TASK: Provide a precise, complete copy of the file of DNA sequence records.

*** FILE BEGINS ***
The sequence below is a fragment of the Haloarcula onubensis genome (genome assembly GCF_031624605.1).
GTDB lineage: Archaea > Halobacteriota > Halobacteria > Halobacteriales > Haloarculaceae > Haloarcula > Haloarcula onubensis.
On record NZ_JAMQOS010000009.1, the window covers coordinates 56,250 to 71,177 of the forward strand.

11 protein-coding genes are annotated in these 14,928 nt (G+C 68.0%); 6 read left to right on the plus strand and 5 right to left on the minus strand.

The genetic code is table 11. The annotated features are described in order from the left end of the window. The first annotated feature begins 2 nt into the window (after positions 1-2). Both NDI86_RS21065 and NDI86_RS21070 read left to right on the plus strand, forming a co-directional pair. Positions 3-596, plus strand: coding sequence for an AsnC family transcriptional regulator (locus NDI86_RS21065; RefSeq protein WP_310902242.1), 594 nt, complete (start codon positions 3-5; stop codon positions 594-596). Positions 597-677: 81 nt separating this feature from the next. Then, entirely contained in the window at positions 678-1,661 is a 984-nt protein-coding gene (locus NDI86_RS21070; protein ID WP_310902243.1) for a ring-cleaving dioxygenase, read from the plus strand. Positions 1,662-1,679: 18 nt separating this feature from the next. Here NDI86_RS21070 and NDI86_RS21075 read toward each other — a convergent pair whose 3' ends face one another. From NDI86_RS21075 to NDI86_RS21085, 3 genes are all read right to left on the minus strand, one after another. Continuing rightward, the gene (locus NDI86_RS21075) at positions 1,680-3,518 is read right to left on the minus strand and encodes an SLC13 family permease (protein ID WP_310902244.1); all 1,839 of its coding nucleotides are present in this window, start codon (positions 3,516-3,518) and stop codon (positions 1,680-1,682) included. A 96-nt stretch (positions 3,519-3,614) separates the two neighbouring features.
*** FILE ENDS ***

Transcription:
The sequence below is a fragment of the Haloarcula onubensis genome (genome assembly GCF_031624605.1).
GTDB lineage: Archaea > Halobacteriota > Halobacteria > Halobacteriales > Haloarculaceae > Haloarcula > Haloarcula onubensis.
On record NZ_JAMQOS010000009.1, the window covers coordinates 56,250 to 71,177 of the forward strand.

11 protein-coding genes are annotated in these 14,928 nt (G+C 68.0%); 6 read left to right on the plus strand and 5 right to left on the minus strand.

The genetic code is table 11. The annotated features are described in order from the left end of the window. The first annotated feature begins 2 nt into the window (after positions 1-2). Both NDI86_RS21065 and NDI86_RS21070 read left to right on the plus strand, forming a co-directional pair. Positions 3-596, plus strand: coding sequence for an AsnC family transcriptional regulator (locus NDI86_RS21065; RefSeq protein WP_310902242.1), 594 nt, complete (start codon positions 3-5; stop codon positions 594-596). Positions 597-677: 81 nt separating this feature from the next. Then, entirely contained in the window at positions 678-1,661 is a 984-nt protein-coding gene (locus NDI86_RS21070; protein ID WP_310902243.1) for a ring-cleaving dioxygenase, read from the plus strand. Positions 1,662-1,679: 18 nt separating this feature from the next. Here NDI86_RS21070 and NDI86_RS21075 read toward each other — a convergent pair whose 3' ends face one another. From NDI86_RS21075 to NDI86_RS21085, 3 genes are all read right to left on the minus strand, one after another. Continuing rightward, the gene (locus NDI86_RS21075) at positions 1,680-3,518 is read right to left on the minus strand and encodes an SLC13 family permease (protein ID WP_310902244.1); all 1,839 of its coding nucleotides are present in this window, start codon (positions 3,516-3,518) and stop codon (positions 1,680-1,682) included. A 96-nt stretch (positions 3,519-3,614) separates the two neighbouring features.